Making driving less energy intensive than flying
Authors: Michael Sivak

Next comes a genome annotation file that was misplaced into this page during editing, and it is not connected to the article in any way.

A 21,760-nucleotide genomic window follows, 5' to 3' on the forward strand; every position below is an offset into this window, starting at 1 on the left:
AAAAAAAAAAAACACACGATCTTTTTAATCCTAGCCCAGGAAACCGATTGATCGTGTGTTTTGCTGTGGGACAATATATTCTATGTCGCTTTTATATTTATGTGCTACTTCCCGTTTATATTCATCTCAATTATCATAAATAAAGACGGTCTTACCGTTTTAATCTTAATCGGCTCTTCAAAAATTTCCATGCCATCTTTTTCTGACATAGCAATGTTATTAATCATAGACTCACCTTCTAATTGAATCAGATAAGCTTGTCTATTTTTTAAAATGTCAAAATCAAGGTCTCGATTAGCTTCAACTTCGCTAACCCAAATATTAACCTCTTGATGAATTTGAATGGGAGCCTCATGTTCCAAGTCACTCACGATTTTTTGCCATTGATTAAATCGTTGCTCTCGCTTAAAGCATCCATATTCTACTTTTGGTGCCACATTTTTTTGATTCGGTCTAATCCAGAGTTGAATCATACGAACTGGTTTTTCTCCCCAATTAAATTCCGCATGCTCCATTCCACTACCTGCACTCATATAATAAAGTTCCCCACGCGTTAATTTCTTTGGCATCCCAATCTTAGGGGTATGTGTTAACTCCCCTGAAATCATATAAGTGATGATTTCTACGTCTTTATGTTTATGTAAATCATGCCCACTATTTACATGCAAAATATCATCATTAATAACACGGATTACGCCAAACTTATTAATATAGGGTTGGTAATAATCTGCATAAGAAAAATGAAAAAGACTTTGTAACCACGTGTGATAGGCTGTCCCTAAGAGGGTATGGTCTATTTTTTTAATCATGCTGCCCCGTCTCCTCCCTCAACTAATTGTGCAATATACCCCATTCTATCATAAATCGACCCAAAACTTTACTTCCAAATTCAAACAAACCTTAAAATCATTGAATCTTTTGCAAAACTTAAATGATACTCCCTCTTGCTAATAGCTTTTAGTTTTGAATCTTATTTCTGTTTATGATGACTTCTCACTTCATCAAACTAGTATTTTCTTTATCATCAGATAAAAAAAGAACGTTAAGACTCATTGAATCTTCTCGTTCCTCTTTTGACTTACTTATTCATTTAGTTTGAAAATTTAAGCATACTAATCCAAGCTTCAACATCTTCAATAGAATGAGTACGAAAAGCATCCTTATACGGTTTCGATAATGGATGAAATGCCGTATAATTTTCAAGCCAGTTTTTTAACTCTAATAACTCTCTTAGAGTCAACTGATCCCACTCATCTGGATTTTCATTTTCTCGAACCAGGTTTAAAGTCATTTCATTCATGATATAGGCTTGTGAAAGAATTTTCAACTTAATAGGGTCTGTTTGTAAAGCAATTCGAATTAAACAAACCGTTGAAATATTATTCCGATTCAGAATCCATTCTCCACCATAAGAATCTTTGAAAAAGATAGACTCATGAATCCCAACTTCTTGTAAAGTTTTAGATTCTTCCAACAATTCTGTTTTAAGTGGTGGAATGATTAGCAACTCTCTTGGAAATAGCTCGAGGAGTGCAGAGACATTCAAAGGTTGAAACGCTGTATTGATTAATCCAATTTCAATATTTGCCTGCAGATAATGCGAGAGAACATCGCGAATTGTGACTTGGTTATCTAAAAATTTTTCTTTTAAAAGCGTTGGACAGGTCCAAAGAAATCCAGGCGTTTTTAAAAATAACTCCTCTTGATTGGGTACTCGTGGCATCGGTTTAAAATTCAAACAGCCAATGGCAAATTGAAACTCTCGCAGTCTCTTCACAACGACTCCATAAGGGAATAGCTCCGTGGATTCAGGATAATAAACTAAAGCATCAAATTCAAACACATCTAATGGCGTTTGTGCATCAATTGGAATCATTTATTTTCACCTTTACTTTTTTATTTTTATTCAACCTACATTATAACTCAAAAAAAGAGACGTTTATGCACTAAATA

This report analyzes recent trends in the amount of energy needed to transport a person in the U.S. a given distance either in a light-duty vehicle or on a scheduled airline flight. After observing that the energy intensity of driving (BTU per person mile) is 57% greater than that of flying, calculations were made to estimate how much improvement would need to be achieved in either vehicle fuel economy or passenger load to make driving the less energy intensive of these two modes of transportation. The main findings are that to make driving less energy intensive than flying, the fuel economy of the entire fleet of light-duty vehicles would have to improve from the current 21.5 mpg to at least 33.8 mpg, or vehicle load would have to increase from the current 1.38 persons to at least 2.3 persons. The report briefly discusses the difficulties in achieving these improvements. Furthermore, it points out that, because the future energy intensity of flying will be better than it currently is, the calculated improvements underestimate the improvements that need to be achieved for driving to be less energy intensive than flying. Finally, it is emphasized that, although flying is less energy intensive than driving, flying is a viable alternative to driving only for a subset of driving trips that involve relatively long distances.